Story from John Vonderlin
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Angelo and I are still nibbling away at the truth of planned OSR routes along the Coastside. I sent this email to him and can excerpt it for PM if you like. I’m attaching some info about Mr. Joost, as I thought you might be familiar with him, or be interested in his contribution to S.F. as a former resident. He had a reasonably successful sixty year business career, but not as successful as another youth from his hometown, Mr. Spreckels. The picture is the Sunnyside district, his development, in 1905. Enjoy. John
— On Fri, 5/15/09, john vonderlin <email@example.com>
From: john vonderlin <firstname.lastname@example.org>
Date: Friday, May 15, 2009, 6:42 PM
The Screenshots I attached are from a long article about the Vanderbilts buying out the West Shore Company’s right-of-ways along the Coastside in 1899. I thought you might be interested in the mention of the Waddell Creek work already done and Mr. Behrend Joost, who was an early organizer of a coastal route. Perhaps, his letters, documents have some of the early surveys of an S.F. to Santa Cruz route. I’ll check. Enjoy. John P.S. On “Chronicling America,” I used the “with the words” feature, changed it to within 10 words and used “way Santa Cruz and Fresno. Just two hits come up and the April 11th, 1899 issue of “The Call,” is the right one.
Subject: RE: Pre-OSR
To: “John Vonderlin” <email@example.com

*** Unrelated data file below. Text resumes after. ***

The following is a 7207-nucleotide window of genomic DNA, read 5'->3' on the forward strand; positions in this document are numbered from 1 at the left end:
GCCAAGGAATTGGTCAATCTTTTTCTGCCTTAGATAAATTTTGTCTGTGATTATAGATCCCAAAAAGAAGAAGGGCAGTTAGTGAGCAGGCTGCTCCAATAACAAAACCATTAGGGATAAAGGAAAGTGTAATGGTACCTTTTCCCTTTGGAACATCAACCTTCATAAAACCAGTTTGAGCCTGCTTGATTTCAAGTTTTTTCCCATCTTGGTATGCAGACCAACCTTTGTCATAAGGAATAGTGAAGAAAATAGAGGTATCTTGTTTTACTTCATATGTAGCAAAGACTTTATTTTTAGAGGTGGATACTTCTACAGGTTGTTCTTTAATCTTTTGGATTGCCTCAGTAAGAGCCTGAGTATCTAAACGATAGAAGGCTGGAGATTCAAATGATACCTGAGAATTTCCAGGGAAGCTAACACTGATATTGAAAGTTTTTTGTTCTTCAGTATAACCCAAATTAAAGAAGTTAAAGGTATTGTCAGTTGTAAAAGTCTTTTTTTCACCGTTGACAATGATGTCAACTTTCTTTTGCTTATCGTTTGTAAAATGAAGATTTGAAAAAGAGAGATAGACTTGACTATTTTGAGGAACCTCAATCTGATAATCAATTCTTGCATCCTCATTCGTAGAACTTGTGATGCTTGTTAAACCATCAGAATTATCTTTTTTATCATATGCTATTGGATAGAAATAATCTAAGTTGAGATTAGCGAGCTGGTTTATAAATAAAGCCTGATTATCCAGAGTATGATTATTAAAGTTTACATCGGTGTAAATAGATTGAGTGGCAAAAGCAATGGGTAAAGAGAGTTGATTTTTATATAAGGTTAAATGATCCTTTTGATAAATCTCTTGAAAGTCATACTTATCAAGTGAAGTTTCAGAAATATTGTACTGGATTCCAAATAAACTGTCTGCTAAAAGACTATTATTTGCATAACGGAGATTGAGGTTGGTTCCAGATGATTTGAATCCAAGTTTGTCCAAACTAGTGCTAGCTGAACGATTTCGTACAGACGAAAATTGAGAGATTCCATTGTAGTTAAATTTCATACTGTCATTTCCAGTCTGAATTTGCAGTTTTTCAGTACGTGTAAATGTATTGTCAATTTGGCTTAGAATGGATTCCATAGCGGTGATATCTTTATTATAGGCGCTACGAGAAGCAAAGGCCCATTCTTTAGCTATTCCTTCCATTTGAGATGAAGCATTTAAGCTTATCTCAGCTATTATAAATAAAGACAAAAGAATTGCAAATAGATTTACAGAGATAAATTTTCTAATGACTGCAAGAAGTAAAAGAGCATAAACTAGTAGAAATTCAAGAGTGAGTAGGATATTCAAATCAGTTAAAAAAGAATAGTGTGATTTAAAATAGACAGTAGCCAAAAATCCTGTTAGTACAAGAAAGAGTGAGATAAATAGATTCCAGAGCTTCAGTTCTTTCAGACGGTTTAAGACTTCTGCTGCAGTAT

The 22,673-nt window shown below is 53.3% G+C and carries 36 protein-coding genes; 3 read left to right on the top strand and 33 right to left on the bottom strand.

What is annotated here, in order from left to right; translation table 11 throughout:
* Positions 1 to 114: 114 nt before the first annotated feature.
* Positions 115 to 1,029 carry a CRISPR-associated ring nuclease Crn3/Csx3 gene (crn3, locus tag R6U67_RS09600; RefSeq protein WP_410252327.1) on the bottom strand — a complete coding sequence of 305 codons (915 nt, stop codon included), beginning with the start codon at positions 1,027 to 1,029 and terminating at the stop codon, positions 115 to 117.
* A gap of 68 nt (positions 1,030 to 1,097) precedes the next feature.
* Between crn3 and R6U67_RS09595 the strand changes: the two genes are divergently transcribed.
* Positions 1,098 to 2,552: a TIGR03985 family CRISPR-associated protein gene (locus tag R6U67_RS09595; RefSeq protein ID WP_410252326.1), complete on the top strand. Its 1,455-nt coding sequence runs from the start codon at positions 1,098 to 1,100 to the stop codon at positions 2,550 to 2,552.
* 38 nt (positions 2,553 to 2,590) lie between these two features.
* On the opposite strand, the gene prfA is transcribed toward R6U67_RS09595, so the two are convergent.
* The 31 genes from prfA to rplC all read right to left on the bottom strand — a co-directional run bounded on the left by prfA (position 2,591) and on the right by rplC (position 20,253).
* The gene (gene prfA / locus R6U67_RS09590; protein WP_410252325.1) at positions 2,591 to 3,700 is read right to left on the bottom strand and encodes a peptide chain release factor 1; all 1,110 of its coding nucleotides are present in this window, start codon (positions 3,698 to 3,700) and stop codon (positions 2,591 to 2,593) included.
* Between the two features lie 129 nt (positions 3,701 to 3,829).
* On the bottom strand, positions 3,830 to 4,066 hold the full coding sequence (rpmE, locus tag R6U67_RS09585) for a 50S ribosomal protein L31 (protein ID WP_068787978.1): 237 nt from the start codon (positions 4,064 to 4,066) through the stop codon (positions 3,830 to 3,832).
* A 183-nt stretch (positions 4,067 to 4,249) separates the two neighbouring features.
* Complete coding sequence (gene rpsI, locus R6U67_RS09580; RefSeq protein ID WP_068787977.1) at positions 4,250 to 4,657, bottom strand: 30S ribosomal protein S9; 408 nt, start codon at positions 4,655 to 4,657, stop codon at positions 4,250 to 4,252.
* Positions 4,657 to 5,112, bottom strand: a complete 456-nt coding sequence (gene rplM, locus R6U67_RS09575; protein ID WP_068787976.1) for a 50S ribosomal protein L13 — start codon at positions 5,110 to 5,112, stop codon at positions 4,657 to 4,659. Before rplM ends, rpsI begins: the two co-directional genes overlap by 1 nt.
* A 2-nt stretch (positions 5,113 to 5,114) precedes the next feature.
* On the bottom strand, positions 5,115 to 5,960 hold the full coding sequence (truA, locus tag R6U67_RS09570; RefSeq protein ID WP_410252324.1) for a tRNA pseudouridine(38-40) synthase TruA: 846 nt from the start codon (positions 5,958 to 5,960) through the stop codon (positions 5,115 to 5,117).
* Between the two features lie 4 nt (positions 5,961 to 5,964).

Date: Sunday, May 17, 2009, 12:52 AM
Hi, John. Thanks for the very interesting attachments. Would like more on this. Incidentally, I recently bought 2 USGS topographic maps from 1953 aerial photos with
added 1955 field checks of the San Gregorio and (adjoining) Pescadero Quadrangles–cost $29 for both as they had to be photocopied from the repository in Virginia. None earlier is available. Nowhere near as good as the western Marin and Sonoma counties USGS topo quadrangle maps I have from the 1960s; these show the narrow gauge to Cazadero with remarks like”dismantled railroad.” The S.G. and P. Quadrangle maps have no indication of the OS, even in the section north of Tunitas where the grade shows up on GoogleEarth. I did find the Pescadero tunnel bore; the same as one of the PowerPoint presentation maps of the Pescadero Marsh you found; obviously PowerPoint used this source. I did find a building on the north side of Tunitas Creek, which very possibly is the Tunitas Station as the alignment looks right, though no mention of it as such. Surprisingly nothing about the Palmer Gulch Trestle, though it was still standing in 1953-55. The north portal of the Pescadero tunnel/bore is right at the coast, agreeing with Pgs.27-28 of the Bondholders Report: (From Tunitas) ” for the next six (6) miles the road lies generally on the cliffs….” Using a ruler I found this six miles ends in the dune area just north of Pescadero Creek–maybe where the 375′ trestle would start. The stories about the tunnel being constructed for Hwy. Dept. explosives storage or by the military for a WWII observation post until better info. comes along remain, in my opinion, just stories. Possibly it was USED in those ways.
Anyway, John, I wonder what the promoters of the OS would have thought about all the interest in the old line over a hundred years later. Having a good day and wish you the same. Angelo
In the late 1880s San Franciscan Brhrend Joose signaed a contract to provide dredging services [more tomorrow]